April 28th, 2000
|[2:00 PM] Desktop Video Junkies Rejoice! Apple's iMovie Now Free
In a move sure to promote the area of desktop video editing and publishing, Apple has made iMovie available to all G4/FireWire PowerBook owners as a free download. Previously, iMovie was one of the major selling points for the iMac DV series. According to Apple:
"In seven months, iMovie has become the most popular video editing software in the world," said Steve Jobs, Apple's CEO. "Due to popular demand, we're bringing this amazing Apple software to a wider range of Mac users, at no charge."
iMovie was introduced in October 1999 and has earned rave reviews as the easiest to use video editing software ever, allowing users to create their own pro-quality movies. iMovie comes preinstalled on all iMac DV and iMac DV Special Edition systems, and will now be available to all PowerBook and Power Mac G4 users as a free download at www.apple.com/imovie. With iMovie, users can import video from a digital video camcorder directly into their FireWire®-enabled iMac DV, iMac DV Special Edition, Power Mac G4 or PowerBook, rearrange clips and add special effects like cross-dissolves and scrolling titles. Completed iMovies can be stored on the computer, as well as:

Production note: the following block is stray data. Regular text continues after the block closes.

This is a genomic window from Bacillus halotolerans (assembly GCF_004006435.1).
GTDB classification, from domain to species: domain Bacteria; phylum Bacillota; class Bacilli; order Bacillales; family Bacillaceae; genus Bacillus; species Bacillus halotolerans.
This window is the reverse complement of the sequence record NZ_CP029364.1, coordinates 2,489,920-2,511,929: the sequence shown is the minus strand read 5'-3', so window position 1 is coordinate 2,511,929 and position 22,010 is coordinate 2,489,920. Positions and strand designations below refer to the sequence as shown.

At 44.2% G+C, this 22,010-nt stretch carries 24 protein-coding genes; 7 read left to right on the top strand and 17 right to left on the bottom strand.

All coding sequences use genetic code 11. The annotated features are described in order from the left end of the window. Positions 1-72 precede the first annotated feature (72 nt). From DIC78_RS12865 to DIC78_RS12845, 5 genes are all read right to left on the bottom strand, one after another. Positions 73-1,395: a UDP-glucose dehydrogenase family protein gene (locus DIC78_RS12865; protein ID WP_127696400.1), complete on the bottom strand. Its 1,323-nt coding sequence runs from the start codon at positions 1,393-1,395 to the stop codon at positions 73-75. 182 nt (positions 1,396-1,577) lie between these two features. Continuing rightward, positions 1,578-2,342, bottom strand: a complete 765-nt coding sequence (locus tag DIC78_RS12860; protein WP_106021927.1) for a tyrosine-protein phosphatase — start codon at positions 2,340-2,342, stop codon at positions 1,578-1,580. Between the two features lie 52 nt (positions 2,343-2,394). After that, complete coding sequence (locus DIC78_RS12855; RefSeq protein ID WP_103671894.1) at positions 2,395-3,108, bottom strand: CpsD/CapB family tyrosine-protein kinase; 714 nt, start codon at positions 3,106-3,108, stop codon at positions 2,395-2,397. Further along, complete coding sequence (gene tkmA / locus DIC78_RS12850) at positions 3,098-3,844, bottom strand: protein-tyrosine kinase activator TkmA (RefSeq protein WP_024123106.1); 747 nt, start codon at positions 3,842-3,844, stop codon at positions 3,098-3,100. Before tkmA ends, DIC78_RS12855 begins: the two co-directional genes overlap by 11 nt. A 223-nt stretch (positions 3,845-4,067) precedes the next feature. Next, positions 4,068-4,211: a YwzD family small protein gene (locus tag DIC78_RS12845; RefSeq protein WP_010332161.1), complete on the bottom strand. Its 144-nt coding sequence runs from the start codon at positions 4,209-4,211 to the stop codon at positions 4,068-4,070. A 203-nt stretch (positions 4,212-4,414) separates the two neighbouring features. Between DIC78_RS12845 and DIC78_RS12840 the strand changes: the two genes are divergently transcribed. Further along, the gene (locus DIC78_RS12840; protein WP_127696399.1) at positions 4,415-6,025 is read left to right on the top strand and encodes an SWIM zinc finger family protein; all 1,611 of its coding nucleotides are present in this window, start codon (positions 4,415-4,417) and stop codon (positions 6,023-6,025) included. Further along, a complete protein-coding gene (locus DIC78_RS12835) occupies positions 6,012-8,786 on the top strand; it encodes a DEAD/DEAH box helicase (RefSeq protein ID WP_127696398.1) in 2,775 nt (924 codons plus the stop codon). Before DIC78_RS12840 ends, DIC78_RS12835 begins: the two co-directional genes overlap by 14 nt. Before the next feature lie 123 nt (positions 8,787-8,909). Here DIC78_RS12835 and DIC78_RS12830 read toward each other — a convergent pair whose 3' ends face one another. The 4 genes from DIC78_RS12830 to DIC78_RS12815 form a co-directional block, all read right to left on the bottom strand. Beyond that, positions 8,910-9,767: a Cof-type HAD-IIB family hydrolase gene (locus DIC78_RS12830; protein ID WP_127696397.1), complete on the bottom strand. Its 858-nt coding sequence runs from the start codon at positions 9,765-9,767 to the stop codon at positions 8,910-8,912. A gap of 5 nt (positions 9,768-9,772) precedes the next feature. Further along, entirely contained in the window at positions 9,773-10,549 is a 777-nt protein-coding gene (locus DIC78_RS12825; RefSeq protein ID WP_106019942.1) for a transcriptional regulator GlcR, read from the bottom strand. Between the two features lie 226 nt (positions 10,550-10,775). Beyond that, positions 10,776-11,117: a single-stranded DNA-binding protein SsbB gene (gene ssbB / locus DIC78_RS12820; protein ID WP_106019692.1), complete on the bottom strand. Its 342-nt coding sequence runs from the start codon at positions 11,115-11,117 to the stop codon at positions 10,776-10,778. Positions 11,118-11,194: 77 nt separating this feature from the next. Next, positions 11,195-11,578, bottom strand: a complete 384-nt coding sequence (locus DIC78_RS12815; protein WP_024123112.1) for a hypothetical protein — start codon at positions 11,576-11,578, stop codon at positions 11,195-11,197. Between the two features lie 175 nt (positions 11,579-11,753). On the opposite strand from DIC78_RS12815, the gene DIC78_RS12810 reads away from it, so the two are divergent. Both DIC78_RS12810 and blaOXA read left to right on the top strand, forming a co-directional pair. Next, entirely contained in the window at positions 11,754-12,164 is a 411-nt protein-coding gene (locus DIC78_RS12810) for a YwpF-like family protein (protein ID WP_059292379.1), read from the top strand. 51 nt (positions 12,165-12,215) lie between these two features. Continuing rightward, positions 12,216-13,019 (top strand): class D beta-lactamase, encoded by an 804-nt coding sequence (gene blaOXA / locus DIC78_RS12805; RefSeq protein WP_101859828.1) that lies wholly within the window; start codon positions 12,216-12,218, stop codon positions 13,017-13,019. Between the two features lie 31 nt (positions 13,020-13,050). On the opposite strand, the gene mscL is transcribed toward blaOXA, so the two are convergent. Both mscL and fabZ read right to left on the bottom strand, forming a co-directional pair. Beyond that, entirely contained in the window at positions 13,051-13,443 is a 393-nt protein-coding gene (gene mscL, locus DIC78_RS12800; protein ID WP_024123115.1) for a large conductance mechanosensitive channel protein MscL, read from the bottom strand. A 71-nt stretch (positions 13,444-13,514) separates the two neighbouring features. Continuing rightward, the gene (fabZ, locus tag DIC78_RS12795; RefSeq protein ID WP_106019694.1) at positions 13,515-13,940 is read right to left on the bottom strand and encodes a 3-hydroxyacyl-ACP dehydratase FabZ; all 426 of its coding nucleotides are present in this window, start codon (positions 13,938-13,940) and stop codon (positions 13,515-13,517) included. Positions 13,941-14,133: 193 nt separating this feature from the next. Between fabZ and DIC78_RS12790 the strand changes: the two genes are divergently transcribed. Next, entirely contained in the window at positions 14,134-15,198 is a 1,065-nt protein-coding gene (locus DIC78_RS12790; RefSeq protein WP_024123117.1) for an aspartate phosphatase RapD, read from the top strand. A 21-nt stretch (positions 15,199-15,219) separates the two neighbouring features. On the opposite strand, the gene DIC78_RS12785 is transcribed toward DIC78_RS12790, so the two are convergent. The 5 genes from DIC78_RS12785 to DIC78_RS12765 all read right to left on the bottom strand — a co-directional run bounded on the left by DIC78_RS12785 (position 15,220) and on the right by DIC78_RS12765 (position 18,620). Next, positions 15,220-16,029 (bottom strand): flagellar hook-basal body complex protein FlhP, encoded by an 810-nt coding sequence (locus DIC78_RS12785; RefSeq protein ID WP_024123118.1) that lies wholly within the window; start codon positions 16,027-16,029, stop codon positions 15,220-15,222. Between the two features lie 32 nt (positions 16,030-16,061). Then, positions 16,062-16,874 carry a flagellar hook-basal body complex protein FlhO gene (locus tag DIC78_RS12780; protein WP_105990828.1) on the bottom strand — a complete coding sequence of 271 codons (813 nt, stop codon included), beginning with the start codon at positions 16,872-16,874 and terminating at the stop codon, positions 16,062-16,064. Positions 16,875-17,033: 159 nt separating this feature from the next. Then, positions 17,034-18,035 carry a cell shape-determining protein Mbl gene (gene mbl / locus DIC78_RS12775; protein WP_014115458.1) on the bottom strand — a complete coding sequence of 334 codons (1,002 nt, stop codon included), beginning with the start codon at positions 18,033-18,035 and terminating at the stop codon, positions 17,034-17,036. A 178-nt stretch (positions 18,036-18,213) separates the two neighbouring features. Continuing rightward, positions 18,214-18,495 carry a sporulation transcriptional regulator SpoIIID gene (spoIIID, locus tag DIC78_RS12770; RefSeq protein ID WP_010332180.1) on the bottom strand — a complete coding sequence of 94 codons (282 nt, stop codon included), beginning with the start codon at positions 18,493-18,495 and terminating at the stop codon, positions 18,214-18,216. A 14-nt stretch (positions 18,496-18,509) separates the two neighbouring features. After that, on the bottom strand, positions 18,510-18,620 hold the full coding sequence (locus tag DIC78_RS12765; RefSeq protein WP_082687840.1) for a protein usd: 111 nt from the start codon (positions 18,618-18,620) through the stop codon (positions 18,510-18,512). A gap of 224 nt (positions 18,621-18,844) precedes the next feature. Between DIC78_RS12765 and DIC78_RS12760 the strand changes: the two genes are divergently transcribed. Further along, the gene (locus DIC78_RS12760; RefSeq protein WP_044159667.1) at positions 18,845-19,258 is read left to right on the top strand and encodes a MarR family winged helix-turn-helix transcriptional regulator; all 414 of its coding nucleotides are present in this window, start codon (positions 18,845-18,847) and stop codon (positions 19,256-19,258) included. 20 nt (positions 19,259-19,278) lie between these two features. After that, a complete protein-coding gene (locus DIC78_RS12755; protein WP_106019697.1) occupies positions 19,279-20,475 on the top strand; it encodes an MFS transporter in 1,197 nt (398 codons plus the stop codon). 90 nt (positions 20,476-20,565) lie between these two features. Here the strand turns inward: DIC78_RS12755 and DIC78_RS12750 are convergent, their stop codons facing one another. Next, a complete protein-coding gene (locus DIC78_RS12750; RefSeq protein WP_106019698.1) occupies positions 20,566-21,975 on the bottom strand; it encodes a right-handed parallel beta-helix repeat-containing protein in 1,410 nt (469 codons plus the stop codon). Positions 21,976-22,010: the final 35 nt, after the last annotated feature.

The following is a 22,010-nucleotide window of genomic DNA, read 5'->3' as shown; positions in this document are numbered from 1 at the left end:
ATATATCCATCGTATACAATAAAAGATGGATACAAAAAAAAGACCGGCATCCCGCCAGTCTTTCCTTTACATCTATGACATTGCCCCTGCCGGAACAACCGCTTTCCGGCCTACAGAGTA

- transferred back to a camcorder for viewing on a standard TV or VHS videotape;
- saved as a QuickTime file and e-mailed to family members or friends;
- streamed from a personal web site built using HomePage, one of Apple's four iTools available at www.apple.com; or
- shared over the Internet in a public folder via iDisk, another of Apple's iTools that provides 20 megabytes of personal Internet-based storage on Apple's Internet Servers.
System requirements include: a Power Mac G4 or PowerBook with built-in FireWire; Mac® OS 9.0.4; QuickTime 4.1; 64 MB of RAM; and a 4- to 6-pin FireWire cable to connect a digital camcorder.
iMovie is available for free at the Apple web site, or for US$19.95 on CD. You can find more information at the Apple Computer web site.
The Mac Observer Spin: This is a truly surprising move on Apple's part. iMovie has been selling like hot cakes on eBay auctions, and The Mac Observer believes Apple could have easily sold this package all day long in a shrink wrapped package for US$79. That said, with competition heating up in the consumer digital video market, Apple has placed itself in an excellent position.
More interesting, there are reports of iMovie working on configurations OTHER than the suggested G4/FireWire PowerBook. It seems that B&W G3 owners, and possibly others, are also able to take advantage of Apple's latest bout of generosity. All that is required to download the 20MB file is your name and e-mail address.
Apple set out to make desktop video the "Next Big Thing" and have taken another step in that direction by putting the necessary tools on everybody's desktop.